Below is a photo of one of the prototype rebuilt cars (George Sisk photo, Charles Winters collection, courtesy Rob Evans). Though not a good copy, it shows the main features.

In this photo, it appears that the roof is black and the ends are the same color as the sides. This is how the model was painted in Greg Martin’s article in RMC (cited above).
     I had started this project soon after the 2006 meeting but was not happy with my success in scratchbuilding the side sill details for the car, and, as so often happens, set it aside until a time when motivation might increase sufficiently to overcome this problem. Until recently, that time had not come. I hate to admit it, but this is not the only project in my “project boxes” with this status. (On the other hand, I know that a few other modelers suffer from the same disease.)
     The stimulus to get going again was indirectly the 2012 “Shake ’n’ Take” project at Cocoa Beach, the Southern Pacific Class B-50-12-A cars similarly rebuilt from USRA box cars, though in SP’s case they were 50-ton single-sheathed box cars. There too, the side sill had to be created, and so the stimulating event that happened recently was the announcement by Chad Boas that he was going to make resin castings of this USRA-rebuild side sill, with all details.
     Chad doesn’t really stock these parts, but has the masters and tells me that he will keep these available. Accordingly, it should be possible to order them at any time. His address is 30 N. 30th St., Lafayette, IN 47904, and his e-mail is <>. He charged $6 for a pair of the side sills, plus $2 shipping and handling, when I bought mine. They are really nice parts, and would be a great deal of work to duplicate from scratch.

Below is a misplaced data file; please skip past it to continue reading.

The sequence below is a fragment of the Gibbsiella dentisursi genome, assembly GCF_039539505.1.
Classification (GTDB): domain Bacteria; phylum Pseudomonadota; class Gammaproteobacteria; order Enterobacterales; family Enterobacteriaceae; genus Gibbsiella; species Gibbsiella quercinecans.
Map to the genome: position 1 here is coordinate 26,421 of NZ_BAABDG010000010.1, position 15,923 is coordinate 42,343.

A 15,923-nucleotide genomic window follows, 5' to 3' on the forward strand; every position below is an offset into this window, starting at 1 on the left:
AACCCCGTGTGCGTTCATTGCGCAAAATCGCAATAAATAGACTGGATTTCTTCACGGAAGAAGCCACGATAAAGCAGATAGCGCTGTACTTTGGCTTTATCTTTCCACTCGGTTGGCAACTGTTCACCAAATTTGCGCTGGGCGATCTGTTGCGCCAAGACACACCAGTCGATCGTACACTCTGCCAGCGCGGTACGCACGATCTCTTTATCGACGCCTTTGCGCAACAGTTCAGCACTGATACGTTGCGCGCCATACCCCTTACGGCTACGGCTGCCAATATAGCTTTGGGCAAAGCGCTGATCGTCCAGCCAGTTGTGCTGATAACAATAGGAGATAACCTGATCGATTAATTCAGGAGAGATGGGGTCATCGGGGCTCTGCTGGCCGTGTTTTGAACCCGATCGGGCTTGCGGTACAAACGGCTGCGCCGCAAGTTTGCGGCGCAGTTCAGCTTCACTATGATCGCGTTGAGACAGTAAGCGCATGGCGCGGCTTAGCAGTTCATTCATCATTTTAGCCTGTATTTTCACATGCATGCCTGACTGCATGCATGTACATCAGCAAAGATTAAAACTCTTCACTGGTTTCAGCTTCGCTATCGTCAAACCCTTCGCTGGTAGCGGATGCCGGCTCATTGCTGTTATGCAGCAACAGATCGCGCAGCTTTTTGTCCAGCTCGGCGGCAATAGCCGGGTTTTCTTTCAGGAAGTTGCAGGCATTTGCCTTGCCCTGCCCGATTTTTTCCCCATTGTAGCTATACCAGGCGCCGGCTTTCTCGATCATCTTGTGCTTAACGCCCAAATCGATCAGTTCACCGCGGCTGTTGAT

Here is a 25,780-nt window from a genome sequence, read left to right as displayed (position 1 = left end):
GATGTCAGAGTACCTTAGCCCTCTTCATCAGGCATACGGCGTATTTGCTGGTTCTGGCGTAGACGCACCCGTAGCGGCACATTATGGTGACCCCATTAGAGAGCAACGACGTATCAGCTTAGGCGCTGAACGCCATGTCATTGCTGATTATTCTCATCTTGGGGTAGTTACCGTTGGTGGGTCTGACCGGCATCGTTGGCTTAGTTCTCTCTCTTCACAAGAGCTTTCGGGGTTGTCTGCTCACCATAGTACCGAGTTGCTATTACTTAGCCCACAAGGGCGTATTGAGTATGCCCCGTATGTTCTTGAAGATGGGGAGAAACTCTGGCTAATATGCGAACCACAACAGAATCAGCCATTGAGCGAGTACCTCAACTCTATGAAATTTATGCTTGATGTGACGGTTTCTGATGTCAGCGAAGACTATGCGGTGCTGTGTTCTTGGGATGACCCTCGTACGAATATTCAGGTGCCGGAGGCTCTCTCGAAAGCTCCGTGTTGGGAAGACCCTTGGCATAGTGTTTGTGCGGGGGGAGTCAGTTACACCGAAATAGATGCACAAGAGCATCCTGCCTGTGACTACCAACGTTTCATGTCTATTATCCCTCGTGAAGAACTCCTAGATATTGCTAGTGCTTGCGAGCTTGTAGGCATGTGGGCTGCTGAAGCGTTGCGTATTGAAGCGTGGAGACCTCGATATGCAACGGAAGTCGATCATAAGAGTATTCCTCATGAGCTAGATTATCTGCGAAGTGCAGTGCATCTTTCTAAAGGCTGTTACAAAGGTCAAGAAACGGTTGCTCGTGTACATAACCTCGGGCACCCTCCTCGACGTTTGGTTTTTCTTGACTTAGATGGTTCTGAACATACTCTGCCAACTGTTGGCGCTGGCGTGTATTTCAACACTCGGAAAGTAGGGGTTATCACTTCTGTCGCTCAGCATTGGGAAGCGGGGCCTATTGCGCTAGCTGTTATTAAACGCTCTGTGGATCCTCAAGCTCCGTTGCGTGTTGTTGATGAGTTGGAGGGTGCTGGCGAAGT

The overall KCS car project was fully described and illustrated in Greg Martin’s article, cited above, as well as in the “Shake ’n’ Take” kit directions (link above), so I won’t go into detail on most of the project. Instead I will try to indicate what is not shown or not clear in Greg’s description, including of course the use of Chad Boas’s fine side sill castings.
     The basic idea behind this project is to combine the Accurail USRA style underframe (for example, from series 4600 cars) with an Accurail postwar steel box car body (series 3500). That body has slightly the wrong Improved Dreadnaught ends (they are a design from a few years later), but this will be a “main line” model for me, so exact ends aren’t crucial.
     An important first step in using the Accurail car body is to make sure its sides are parallel. As you get them, many of these bodies bow inward quite substantially. Greg’s suggestion at Cocoa Beach was to use two lengths of 0.25-inch styrene tubing, 1.25 inches long, to brace the  body inside and locate the sides properly. Here is a view of my body (which was severely bowed) with the internal braces added.

The body also needs to have the side sill cut to a straight configuration, which means essentially cutting off the projecting “tabs” and narrowing the under-door support to 7 feet, 3 inches. Here, roughly indicated with white lines, is what I mean: